I'd like to start by saying that I thought this book was going to be like The Giver meets The Hunger Games plus some romance. I was... kind of right. It's more like this:
I was not prepared for this. I had just finished reading Thirteen Reasons Why. (Reading binge) Add to the fact that I have a low tolerance threshold for lovey-dovey stuff (no offense), and... *sigh* I was so, so not prepared for this.
OK. So here's the summary from GoodReads:
Cassia has always trusted the Society to make the right choices for her: what to read, what to watch, what to believe. So when Xander's face appears on-screen at her Matching ceremony, Cassia knows with complete certainty that he is her ideal mate . . . until she sees Ky Markham's face flash for an instant before the screen fades to black.
The Society tells her it's a glitch, a rare malfunction, and that she should focus on the happy life she's destined to lead with Xander. But Cassia can't stop thinking about Ky, and as they slowly fall in love, Cassia begins to doubt the Society's infallibility and is faced with an impossible choice: between Xander and Ky, between the only life she's known and a path that no one else has dared to follow.
If you're in it for the love plot? It's pretty good. It's got a love triangle - no idea why love triangles are so popular these days, and why is it always two guys after one girl? - but it's pretty well done. It didn't really get on my nerves too much (except for the confession of love, but those almost always annoy me). And although I absolutely hate the cliche that if a guy and a girl are best friends, they must fall in love, Matched had a pretty good subversion with that.
If you're in it (like I was) for everything besides the romance? It's OK. It's not perfect by far, but it's OK. Through most of the book, I wanted to smack Cassia because it was so obvious that their government is evil, and she's just like:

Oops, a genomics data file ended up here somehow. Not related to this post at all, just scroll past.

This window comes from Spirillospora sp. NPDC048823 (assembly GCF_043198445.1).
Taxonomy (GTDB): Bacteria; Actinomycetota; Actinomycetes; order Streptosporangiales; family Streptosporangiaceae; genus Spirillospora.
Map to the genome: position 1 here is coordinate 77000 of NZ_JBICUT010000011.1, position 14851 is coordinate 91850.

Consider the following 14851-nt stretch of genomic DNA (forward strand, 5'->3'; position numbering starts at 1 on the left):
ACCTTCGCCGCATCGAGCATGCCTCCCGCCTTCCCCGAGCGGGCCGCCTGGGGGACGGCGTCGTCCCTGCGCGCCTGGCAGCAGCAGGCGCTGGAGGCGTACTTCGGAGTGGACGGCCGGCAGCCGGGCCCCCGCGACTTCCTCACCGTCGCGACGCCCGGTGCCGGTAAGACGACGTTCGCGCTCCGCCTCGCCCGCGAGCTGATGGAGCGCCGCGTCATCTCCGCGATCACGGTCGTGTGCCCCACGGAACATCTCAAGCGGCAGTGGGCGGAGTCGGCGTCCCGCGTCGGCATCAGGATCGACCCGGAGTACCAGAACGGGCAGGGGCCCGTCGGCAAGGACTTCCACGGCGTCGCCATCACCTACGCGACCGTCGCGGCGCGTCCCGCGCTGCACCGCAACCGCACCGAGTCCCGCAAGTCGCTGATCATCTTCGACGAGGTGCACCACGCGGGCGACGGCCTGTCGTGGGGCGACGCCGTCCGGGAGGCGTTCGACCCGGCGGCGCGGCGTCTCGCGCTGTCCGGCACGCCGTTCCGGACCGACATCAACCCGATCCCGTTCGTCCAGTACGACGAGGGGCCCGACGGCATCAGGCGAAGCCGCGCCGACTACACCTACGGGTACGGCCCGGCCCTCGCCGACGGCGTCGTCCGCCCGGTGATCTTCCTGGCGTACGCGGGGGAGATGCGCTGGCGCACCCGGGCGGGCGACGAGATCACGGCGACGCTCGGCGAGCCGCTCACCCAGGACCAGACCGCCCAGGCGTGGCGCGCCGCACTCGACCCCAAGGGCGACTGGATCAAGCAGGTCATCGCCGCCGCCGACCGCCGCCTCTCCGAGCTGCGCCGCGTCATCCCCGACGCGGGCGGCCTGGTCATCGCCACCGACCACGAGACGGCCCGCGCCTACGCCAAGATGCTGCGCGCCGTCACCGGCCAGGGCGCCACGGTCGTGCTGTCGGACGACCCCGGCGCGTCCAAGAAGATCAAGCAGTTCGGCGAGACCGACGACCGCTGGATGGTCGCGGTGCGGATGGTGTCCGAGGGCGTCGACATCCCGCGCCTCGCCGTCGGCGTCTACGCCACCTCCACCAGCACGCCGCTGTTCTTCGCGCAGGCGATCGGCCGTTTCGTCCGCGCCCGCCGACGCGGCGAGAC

OK, look. I'm fine with characters who trust their evil governments. Like in The Giver. I ADORE The Giver, and Jonas trusts his evil government through a lot of the book until he slowly finds out the truth about the world. But Cassia... *sigh* she can be really stupid. Sometimes she'll start thinking that maaaybe something's not quite right (and I'm like, NO, REALLY?!), but then she'll go right back to complete trust in the government. And that's stupid for any civilization, if you ask me. *Cough* But not getting political, this is so sad because she can also be really intelligent and a deep thinker, and... I dunno. I just don't know what to make of this chick.
So why did I keep reading? Because the other characters were clearly not like that. Cassia's mom, for example. There was a missed moment of awesome that I hope Allie Condie will make up for in the next book. Cassia's mom had to leave for a while, and (no spoilers) something went wrong and she started getting really nervous that her family was being punished because of her. And I was like, Whoa, what happened? Because it was obviously pretty big, and I wish we could have seen it properly. But after that, Cassia's parents obviously don't have a lot of trust in their government- and they WORK for them! Ha.
Now. Concerning the perspective and prose. It's in first person, and I kinda wish it were in third person omniscient because then we could see a lot more going on and we wouldn't miss out all the time on some really cool characters. But the prose. Oh my word. It is beautiful. You need to read some of this, you guys.
Now that I've found the way to fly, which direction should I go into the night? My wings aren't white or feathered; they're green, made of green silk, which shudders in the wind and bends when I move - first in a circle, then in a line, finally in a shape of my own invention. The black behind me doesn't worry me; neither do the stars ahead.
I smile at myself, at the foolishness of my imagination. People cannot fly, though before the Society, there were myths about those who could. I saw a painting of them once. White wings, blue sky, gold circles about their heads, eyes turned up in surprised as though they couldn't believe what the artists had painted them doing, couldn't believe that their feet didn't touch the ground.
That's just off the first page. And it only gets better.
It's no Hunger Games, but you know what? It's way better than Twilight. (There, I said it, go ahead and yell at me.)
It's not a bad book. I'm being harder on it than I should because it's clear that the love story is at the forefront (at least during this one; I don't know about the next two books) (oh yeah, by the way, this is a trilogy, apparently). So basically, only check out this book if you're into romance with other stuff going on. Or if you're like, in that kind of mood.